A Few Observation About
Judaism, Christianity, Islam, and War

by Nile Stanton
Sunday - April 2, 2023  

      Although people may think it is difficult to find any reasonably consistent core values in the Torah, Bible, and Qur'an, and some have obtained the notion that there are none, I urge that you consider the following analysis.

      Keep in mind that the mere fact that these sacred books are religious tomes does not mean they don't provide some historical perspective and interesting ideas. Now, let's go to well-known Deuteronomy 20 and take a good look at it.

       In his essay "War and Peace in the Jewish Tradition," Michael Walzer notes that Deuteronomy 20 is central to later rabbinical analysis of any "Jewish" theory of war, such as it is. Written around 1400 B.C. (tradition says, although recent analysis puts it around 700 years later) by Moses, this is Deuteronomy 20 in its entirety, verses 1-20. ["Deuteronomy" approximately means "repeating (or copying) the law."] Please read this carefully, and think about it:

  • 1 When thou goest out to battle against your enemies and see horses and chariots and an army greater thou, do not be afraid of them, because the LORD your God, who brought you up out of Egypt, will be with you.
  • 2 When you are about to go into battle, the priest shall come forward and address the army.
  • 3 He shall say: "Hear, O Israel, today you are going into battle against your enemies. Do not be fainthearted or afraid; do not be terrified or give way to panic before them.
  • 4 For the LORD your God is the one who goes with you to fight for you against your enemies to give you victory."
  • 5 The officers shall say to the army: "Has anyone built a new house and not dedicated it? Let him go home, or he may die in battle and someone else may dedicate it.
  • 6 Has anyone planted a vineyard and not begun to enjoy it? Let him go home, or he may die in battle and someone else enjoy it.
  • 7 Has anyone become pledged to a woman and not married her? Let him go home, or he may die in battle and someone else marry her."
  • 8 Then the officers shall add, "Is any man afraid or fainthearted? Let him go home so that his brothers will not become disheartened too."
  • 9 When the officers have finished speaking to the army, they shall appoint commanders over it.
  • 10 When you march up to attack a city, make its people an offer of peace.
  • 11 If they accept and open their gates, all the people in it shall be subject to forced labor and shall work for you.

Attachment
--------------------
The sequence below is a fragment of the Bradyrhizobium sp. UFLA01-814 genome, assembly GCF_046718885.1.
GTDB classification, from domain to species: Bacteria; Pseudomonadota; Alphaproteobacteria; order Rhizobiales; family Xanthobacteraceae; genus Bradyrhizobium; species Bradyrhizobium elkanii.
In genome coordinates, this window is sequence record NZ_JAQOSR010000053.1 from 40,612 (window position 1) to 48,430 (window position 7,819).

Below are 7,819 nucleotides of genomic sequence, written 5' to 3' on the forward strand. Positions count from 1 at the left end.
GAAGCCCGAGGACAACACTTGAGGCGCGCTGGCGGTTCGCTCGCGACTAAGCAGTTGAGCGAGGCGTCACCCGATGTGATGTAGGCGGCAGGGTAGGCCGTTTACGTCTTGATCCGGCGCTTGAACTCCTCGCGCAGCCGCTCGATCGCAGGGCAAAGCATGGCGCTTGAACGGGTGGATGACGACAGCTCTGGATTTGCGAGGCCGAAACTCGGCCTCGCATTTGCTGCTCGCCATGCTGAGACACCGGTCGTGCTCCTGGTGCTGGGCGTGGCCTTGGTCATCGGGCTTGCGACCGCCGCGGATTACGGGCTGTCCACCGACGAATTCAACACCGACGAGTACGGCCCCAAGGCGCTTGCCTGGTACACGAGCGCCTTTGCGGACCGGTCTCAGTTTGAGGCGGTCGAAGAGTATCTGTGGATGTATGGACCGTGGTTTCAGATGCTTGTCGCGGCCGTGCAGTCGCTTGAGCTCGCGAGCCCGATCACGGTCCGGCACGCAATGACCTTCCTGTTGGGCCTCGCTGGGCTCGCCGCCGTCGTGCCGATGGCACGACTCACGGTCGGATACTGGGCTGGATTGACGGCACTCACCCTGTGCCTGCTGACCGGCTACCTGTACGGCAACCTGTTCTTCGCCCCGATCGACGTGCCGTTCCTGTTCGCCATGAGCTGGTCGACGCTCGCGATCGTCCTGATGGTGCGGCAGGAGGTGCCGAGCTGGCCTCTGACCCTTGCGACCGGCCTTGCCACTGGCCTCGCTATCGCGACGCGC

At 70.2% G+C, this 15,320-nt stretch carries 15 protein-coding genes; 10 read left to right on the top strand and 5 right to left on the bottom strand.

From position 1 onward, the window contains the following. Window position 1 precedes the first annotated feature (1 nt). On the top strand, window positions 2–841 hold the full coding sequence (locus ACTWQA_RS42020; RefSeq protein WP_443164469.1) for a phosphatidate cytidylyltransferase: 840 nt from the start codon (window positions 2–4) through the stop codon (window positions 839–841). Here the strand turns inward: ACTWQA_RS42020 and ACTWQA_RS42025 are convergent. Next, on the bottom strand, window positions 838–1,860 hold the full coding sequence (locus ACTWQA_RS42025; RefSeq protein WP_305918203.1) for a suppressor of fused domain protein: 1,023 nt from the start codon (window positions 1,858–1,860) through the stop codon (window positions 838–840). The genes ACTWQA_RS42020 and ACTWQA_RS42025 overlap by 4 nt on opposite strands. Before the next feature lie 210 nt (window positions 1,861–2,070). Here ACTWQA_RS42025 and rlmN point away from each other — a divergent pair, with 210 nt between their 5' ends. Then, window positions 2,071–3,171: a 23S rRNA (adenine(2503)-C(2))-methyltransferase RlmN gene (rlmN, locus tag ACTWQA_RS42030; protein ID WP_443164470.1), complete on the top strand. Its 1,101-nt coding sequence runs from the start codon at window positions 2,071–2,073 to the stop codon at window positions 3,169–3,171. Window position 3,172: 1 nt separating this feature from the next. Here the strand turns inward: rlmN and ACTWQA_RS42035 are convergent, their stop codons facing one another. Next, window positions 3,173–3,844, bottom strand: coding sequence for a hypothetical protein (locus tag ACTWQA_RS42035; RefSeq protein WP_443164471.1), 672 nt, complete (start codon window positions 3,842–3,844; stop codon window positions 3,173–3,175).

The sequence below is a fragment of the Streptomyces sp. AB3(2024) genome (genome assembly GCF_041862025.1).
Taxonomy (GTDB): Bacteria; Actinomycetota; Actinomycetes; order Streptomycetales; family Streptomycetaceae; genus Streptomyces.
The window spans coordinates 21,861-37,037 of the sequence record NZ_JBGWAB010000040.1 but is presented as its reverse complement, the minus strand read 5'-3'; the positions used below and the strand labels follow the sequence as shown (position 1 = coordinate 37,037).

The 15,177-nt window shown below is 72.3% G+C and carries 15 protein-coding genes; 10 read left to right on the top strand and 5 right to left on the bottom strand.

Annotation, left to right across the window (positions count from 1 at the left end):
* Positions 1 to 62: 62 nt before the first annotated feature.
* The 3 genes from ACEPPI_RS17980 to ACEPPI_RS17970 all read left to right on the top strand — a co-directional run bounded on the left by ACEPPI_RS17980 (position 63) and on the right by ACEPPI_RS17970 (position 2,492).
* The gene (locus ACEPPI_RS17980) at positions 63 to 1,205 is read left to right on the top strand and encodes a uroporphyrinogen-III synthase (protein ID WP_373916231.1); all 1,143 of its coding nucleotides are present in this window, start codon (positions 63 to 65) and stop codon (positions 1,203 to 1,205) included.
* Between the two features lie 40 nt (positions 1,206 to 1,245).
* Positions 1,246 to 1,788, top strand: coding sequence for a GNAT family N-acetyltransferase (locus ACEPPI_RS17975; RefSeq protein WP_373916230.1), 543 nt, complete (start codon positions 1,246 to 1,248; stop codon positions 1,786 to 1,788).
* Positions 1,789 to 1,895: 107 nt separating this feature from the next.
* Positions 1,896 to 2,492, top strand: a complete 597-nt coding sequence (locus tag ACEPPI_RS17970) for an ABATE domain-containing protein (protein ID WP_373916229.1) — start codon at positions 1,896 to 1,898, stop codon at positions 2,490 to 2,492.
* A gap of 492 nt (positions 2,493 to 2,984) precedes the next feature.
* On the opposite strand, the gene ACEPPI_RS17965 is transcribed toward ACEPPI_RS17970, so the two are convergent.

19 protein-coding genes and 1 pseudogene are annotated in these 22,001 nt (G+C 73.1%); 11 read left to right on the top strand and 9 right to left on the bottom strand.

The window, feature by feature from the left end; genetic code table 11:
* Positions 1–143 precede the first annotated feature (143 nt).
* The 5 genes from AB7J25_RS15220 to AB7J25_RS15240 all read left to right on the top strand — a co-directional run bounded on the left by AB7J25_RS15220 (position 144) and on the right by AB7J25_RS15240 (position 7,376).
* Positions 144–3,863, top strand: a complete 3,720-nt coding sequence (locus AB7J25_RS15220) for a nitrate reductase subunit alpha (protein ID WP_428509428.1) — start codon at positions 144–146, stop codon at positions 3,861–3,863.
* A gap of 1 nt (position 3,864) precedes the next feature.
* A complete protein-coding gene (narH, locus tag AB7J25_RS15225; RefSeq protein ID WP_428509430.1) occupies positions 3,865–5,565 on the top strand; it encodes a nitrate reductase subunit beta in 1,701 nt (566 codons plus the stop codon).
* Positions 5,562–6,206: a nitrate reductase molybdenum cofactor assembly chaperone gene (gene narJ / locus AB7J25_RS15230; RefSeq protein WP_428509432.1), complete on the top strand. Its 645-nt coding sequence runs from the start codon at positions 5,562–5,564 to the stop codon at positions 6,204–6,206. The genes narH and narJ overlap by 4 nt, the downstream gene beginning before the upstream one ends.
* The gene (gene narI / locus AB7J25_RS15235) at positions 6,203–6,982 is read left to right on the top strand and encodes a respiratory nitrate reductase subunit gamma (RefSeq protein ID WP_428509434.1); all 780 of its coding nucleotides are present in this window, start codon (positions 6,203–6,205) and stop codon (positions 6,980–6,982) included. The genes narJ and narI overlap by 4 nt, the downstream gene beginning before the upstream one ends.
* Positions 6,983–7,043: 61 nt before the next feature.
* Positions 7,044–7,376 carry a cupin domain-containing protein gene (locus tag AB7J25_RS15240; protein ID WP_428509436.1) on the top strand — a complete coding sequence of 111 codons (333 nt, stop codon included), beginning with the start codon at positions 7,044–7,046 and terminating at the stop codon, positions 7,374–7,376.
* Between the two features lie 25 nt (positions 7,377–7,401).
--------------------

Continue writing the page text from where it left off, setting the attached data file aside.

• 12 If they refuse to make peace and they engage you in battle, lay siege to that city.
  • 13 When the LORD your God delivers it into your hand, put to the sword all the men in it.
  • 14 As for the women, the children, the livestock and everything else in the city, you may take these as plunder for yourselves. And you may use the plunder the LORD your God gives you from your enemies.
  • 15 This is how you are to treat all the cities that are at a distance from you and do not belong to the nations nearby.
  • 16 However, in the cities of the nations the LORD your God is giving you as an inheritance, do not leave alive anything that breathes.
  • 17 Completely destroy them--the Hittites, Amorites, Canaanites, Perizzites, Hivites and Jebusites--as the LORD your God has commanded you.
  • 18 Otherwise, they will teach you to follow all the detestable things they do in worshiping their gods, and you will sin against the LORD your God.
  • 19 When you lay siege to a city for a long time, fighting against it to capture it, do not destroy its trees by putting an ax to them, because you can eat their fruit. Do not cut them down. Are the trees of the field people, that you should besiege them?
  • 20 However, you may cut down trees that you know are not fruit trees and use them to build siege works until the city at war with you falls.

       I submit that some noble values are to be found in verses 5-8 above. (Scroll up and re-read those.) Consider this: The Israelites of olden times were well known as fierce, bloody, brutal fighters. So, what did Moses do? He dared to forthrightly challenge the military to alter prevailing practices. As Walzer notes in his article, what Moses did was to present almost any reasonable out for those who wanted to avoid going to war.

      Consider the main thrust of Moses' relating of what the Lord God instructed. Soldiers who had new homes, vineyards, or fiancées -- and just plain old chickens such as the "fainthearted" -- got exemptions from fighting. Not only that, we also find that God forbids attacking a city without making a peace offer. I suggest that these selected passages accurately reflected core values that Moses attempted to instill. In a real sense, people were provided with every sort of excuse to avoid war.